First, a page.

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Project Aims

The International Regulations for Preventing Collisions at Sea 1972 (COLREGs) are a set of rules to be followed by navigation officers to avoid collisions at sea. It is one of the most important International Conventions that all seagoing Officers must understand and be able to apply to real world situations. However, case law, as stated in the MARS and MAIB reports, indicates that many of the basic principles of the COLREGs are improperly understood and applied. It is also common practice to use the VHF Radio, although it is not prescribed in the COLREGs. C4FF's recent investigation into COLREGs found almost 50 percent of seafarers throughout the world disregard/ignore the COLREGs at sea when they are taking actions to avoid collisions. In order to create safer seas it is essential that seafarers should have a thorough understanding of the COLREGs rules and their application.

A new major and prestigious EU funded project called ACTs (Avoiding Collisions aT Sea) will address this issue by investigating the current problems in applying COLREGs. The project partners will then develop a new online course making it simpler and easier to understand COLREGs. The ACTs consortium is made up of major EU maritime education and training organisations who wish to reduce the number of collisions, and to make the seas safer.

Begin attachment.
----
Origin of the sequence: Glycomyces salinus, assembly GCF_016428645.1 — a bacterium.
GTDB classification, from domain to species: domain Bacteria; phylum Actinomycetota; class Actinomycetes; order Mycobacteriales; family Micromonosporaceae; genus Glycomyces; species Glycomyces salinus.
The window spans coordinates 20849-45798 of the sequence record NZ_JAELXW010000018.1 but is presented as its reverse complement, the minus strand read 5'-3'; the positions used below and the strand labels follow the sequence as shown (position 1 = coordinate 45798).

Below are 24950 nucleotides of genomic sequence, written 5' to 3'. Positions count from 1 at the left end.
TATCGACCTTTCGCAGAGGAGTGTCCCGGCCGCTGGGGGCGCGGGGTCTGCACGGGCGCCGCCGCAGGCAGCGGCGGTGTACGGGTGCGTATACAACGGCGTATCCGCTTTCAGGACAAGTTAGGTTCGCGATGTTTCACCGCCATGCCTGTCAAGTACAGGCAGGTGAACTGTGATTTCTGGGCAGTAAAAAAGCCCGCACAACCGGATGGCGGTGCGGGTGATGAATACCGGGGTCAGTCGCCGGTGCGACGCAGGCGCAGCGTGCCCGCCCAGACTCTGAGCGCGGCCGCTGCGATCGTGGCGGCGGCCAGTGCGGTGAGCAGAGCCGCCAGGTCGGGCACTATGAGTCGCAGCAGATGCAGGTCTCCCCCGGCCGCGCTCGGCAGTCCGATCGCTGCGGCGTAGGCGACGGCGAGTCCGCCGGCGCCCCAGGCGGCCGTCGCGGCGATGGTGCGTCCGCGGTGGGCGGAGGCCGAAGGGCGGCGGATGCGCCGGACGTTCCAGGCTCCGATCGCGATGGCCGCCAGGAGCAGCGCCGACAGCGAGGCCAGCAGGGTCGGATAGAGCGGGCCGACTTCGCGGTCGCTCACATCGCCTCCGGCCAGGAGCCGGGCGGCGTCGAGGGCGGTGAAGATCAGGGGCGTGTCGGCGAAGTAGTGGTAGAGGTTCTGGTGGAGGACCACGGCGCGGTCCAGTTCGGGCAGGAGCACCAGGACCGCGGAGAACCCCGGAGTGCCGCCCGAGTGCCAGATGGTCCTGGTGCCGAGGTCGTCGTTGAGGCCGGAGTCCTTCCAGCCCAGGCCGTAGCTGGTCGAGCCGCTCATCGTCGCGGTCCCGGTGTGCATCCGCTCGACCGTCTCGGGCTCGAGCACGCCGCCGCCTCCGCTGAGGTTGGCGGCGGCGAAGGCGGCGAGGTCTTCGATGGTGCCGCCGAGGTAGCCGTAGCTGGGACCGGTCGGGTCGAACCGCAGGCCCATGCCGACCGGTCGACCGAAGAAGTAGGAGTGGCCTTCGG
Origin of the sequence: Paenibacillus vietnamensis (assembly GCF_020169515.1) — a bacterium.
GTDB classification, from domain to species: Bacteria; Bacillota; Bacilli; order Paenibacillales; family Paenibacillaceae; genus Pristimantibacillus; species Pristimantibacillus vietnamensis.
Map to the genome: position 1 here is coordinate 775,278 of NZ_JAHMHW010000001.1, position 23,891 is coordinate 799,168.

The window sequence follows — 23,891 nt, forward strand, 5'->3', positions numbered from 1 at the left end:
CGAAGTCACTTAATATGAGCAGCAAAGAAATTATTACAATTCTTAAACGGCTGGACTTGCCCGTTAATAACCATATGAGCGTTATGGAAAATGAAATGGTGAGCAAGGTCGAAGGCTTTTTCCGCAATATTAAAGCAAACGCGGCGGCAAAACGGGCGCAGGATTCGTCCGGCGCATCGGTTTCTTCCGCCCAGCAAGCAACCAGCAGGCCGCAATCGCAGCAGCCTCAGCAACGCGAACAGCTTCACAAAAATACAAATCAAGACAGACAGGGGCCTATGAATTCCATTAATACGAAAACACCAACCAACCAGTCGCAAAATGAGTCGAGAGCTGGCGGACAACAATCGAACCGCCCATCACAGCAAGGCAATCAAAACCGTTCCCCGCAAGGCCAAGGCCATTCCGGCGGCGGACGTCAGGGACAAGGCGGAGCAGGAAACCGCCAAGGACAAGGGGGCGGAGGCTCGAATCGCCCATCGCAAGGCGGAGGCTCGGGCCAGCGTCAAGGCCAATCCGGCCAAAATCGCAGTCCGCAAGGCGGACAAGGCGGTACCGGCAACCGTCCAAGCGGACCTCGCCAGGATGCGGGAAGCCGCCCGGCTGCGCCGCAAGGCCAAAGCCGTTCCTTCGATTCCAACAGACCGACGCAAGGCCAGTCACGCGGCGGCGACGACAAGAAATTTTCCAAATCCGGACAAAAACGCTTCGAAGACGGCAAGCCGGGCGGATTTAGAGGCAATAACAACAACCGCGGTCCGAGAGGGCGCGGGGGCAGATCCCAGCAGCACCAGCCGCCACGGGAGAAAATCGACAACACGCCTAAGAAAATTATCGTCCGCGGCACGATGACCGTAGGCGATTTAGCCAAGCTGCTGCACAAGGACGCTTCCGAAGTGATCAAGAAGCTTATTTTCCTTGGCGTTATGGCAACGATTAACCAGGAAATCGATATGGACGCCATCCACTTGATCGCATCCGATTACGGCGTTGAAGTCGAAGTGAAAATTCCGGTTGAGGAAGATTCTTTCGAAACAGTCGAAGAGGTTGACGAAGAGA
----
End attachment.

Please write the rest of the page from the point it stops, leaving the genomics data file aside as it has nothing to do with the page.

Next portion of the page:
The ACTs project specifically aims to:

  • Identify the knowledge gaps and deficiencies in the application of COLREGs through surveys and validation workshops
  • Interpret and translate the rules
  • Study and animate collision and near miss scenarios from each partner country to be used as learning materials to enhance the understanding and application of COLREGs by seafarers
  • Develop an innovative online e-learning and e-assessment platform.

Advanced COLREGs Course - Visit our advanced course for complex multi-rule and multi-ship scenarios!








This project has been funded with support from the European Commission.This publication reflects the views only of the author, and the Commission cannot be held responsible for any use which may be made of the information contained therein.